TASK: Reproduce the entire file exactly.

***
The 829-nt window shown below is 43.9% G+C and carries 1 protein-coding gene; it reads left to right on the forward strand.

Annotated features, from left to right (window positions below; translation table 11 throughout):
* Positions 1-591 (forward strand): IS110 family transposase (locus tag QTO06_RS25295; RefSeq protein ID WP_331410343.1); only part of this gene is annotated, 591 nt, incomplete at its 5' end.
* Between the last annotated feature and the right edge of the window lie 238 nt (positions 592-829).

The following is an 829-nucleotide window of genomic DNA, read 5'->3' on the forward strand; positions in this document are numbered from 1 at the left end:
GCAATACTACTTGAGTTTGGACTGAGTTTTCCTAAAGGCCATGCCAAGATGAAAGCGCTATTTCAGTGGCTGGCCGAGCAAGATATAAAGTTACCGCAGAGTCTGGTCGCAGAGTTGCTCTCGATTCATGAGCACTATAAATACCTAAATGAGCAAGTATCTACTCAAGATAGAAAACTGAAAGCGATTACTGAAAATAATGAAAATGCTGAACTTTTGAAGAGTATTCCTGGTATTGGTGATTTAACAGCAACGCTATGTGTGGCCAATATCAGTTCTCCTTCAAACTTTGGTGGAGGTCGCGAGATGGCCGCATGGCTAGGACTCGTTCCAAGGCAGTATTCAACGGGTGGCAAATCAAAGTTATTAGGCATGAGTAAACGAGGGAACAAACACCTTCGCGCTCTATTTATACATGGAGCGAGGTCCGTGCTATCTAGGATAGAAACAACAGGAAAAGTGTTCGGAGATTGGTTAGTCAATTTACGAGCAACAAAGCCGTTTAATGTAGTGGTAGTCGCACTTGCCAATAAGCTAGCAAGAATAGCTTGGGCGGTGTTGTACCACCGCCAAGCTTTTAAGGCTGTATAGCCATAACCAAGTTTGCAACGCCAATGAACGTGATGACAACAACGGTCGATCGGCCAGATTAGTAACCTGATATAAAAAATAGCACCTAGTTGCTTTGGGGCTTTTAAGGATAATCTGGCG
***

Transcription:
The 829-nt window shown below is 43.9% G+C and carries 1 protein-coding gene; it reads left to right on the forward strand.

Annotated features, from left to right (window positions below; translation table 11 throughout):
* Positions 1-591 (forward strand): IS110 family transposase (locus tag QTO06_RS25295; RefSeq protein ID WP_331410343.1); only part of this gene is annotated, 591 nt, incomplete at its 5' end.
* Between the last annotated feature and the right edge of the window lie 238 nt (positions 592-829).

The following is an 829-nucleotide window of genomic DNA, read 5'->3' on the forward strand; positions in this document are numbered from 1 at the left end:
GCAATACTACTTGAGTTTGGACTGAGTTTTCCTAAAGGCCATGCCAAGATGAAAGCGCTATTTCAGTGGCTGGCCGAGCAAGATATAAAGTTACCGCAGAGTCTGGTCGCAGAGTTGCTCTCGATTCATGAGCACTATAAATACCTAAATGAGCAAGTATCTACTCAAGATAGAAAACTGAAAGCGATTACTGAAAATAATGAAAATGCTGAACTTTTGAAGAGTATTCCTGGTATTGGTGATTTAACAGCAACGCTATGTGTGGCCAATATCAGTTCTCCTTCAAACTTTGGTGGAGGTCGCGAGATGGCCGCATGGCTAGGACTCGTTCCAAGGCAGTATTCAACGGGTGGCAAATCAAAGTTATTAGGCATGAGTAAACGAGGGAACAAACACCTTCGCGCTCTATTTATACATGGAGCGAGGTCCGTGCTATCTAGGATAGAAACAACAGGAAAAGTGTTCGGAGATTGGTTAGTCAATTTACGAGCAACAAAGCCGTTTAATGTAGTGGTAGTCGCACTTGCCAATAAGCTAGCAAGAATAGCTTGGGCGGTGTTGTACCACCGCCAAGCTTTTAAGGCTGTATAGCCATAACCAAGTTTGCAACGCCAATGAACGTGATGACAACAACGGTCGATCGGCCAGATTAGTAACCTGATATAAAAAATAGCACCTAGTTGCTTTGGGGCTTTTAAGGATAATCTGGCG